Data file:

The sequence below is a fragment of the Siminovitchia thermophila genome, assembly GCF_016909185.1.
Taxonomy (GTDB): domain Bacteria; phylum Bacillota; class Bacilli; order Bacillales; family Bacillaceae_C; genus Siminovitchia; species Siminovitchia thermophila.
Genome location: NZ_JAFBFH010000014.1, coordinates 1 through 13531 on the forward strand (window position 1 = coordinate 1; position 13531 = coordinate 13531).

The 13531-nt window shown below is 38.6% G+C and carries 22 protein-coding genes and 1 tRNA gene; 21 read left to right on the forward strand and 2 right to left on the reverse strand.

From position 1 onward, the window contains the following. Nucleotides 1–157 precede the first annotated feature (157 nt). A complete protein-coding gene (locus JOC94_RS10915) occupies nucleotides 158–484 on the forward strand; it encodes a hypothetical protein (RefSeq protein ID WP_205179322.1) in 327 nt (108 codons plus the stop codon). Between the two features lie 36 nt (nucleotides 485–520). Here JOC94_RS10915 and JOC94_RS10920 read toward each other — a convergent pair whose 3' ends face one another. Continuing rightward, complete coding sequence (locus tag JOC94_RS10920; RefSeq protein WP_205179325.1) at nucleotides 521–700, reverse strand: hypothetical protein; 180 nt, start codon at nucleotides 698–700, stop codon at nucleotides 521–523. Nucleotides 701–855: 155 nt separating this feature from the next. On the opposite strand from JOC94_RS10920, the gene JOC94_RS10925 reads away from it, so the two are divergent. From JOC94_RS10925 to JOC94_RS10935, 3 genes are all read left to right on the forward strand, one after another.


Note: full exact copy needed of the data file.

The sequence below is a fragment of the Siminovitchia thermophila genome, assembly GCF_016909185.1.
Taxonomy (GTDB): domain Bacteria; phylum Bacillota; class Bacilli; order Bacillales; family Bacillaceae_C; genus Siminovitchia; species Siminovitchia thermophila.
Genome location: NZ_JAFBFH010000014.1, coordinates 1 through 13531 on the forward strand (window position 1 = coordinate 1; position 13531 = coordinate 13531).

The 13531-nt window shown below is 38.6% G+C and carries 22 protein-coding genes and 1 tRNA gene; 21 read left to right on the forward strand and 2 right to left on the reverse strand.

From position 1 onward, the window contains the following. Nucleotides 1–157 precede the first annotated feature (157 nt). A complete protein-coding gene (locus JOC94_RS10915) occupies nucleotides 158–484 on the forward strand; it encodes a hypothetical protein (RefSeq protein ID WP_205179322.1) in 327 nt (108 codons plus the stop codon). Between the two features lie 36 nt (nucleotides 485–520). Here JOC94_RS10915 and JOC94_RS10920 read toward each other — a convergent pair whose 3' ends face one another. Continuing rightward, complete coding sequence (locus tag JOC94_RS10920; RefSeq protein WP_205179325.1) at nucleotides 521–700, reverse strand: hypothetical protein; 180 nt, start codon at nucleotides 698–700, stop codon at nucleotides 521–523. Nucleotides 701–855: 155 nt separating this feature from the next. On the opposite strand from JOC94_RS10920, the gene JOC94_RS10925 reads away from it, so the two are divergent. From JOC94_RS10925 to JOC94_RS10935, 3 genes are all read left to right on the forward strand, one after another.